At the very moment of testing, Truman and other high administration officials had just reached the Berlin suburb of Babelsberg in preparation for a Big Three conference that opened next day at Potsdam and lasted until 2 August; the president had no time to think much about a plutonium bomb that he now realized equaled 20, tons of TNT.
At Potsdam the president spent two weeks in complicated discussion about Germany's occupation and the payment of reparations; the government and borders of Poland; the opening to all commerce of Europe's principal waterways; and a special declaration by the United States, Britain, and China the Soviet Union did not take part because it had not yet entered the Far Eastern war warning Japan in general terms to make peace with the Allies.
With the bomb available, and the president at Potsdam, it was necessary to make a decision, and Truman chose to use the new weapon. One reason for his decision was his feeling, and that of virtually all of his countrymen at the time, that the Japanese military—and behind it the Japanese government—did not know how to wage civilized war.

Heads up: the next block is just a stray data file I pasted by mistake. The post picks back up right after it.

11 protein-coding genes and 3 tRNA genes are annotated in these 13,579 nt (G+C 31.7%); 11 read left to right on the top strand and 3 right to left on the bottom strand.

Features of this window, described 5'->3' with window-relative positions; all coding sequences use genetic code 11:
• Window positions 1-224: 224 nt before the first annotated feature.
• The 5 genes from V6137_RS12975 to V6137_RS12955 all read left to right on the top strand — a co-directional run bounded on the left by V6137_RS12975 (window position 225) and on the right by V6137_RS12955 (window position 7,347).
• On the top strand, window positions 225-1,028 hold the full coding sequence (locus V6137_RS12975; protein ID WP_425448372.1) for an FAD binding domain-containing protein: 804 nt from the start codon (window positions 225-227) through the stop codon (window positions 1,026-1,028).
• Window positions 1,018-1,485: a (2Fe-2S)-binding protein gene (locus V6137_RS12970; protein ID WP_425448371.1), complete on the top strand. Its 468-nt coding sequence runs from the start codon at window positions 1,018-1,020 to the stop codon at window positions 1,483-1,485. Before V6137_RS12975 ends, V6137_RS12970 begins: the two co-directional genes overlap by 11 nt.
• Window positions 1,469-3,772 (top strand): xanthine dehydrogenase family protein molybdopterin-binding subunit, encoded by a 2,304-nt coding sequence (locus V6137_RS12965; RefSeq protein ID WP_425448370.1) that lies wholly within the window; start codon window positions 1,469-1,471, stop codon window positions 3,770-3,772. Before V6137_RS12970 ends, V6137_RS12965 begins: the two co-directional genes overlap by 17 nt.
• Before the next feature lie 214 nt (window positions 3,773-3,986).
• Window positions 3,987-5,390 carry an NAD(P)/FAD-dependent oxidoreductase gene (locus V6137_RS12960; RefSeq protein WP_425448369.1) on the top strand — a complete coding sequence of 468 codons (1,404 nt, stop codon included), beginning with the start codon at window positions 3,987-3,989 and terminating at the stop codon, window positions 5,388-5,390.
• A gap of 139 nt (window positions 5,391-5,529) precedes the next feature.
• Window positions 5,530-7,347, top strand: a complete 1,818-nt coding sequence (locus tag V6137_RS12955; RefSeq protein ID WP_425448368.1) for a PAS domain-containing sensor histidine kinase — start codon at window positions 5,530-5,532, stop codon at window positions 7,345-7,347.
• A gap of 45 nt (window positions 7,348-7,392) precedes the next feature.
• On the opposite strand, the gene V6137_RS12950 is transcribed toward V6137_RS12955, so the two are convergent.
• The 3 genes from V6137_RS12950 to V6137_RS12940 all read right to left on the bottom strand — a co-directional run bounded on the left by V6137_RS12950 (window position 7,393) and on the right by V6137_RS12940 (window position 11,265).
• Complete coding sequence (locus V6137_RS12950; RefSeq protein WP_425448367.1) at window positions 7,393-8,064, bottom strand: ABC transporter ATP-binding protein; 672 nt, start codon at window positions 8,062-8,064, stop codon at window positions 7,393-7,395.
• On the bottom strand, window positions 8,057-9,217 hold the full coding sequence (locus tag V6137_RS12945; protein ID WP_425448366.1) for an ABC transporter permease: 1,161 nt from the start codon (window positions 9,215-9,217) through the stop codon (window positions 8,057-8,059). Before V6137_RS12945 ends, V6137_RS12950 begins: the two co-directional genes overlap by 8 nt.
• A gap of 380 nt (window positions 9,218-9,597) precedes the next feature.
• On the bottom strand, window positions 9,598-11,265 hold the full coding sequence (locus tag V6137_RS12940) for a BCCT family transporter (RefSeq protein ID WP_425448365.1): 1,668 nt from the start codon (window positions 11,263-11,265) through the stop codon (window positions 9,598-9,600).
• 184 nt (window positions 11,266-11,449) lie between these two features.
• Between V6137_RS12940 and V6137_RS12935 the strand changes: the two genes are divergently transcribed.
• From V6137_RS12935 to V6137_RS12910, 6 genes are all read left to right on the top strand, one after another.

The Japanese army not merely had fought well in its campaigns, whether in offense or defense, but it had fought in bestial fashion. The first evidence had appeared in the sack of Nanking inin which at leastChinese, soldiers and civilians alike, were slaughtered.
The attack on Pearl Harbor had infuriated the American people, and there had followed the Bataan death march, a terrible affair.
The small-scale attack of American bombing planes on Tokyo and other cities in was followed by another bloodbath ofor so deaths in China of anyone and everyone suspected of harboring American fliers.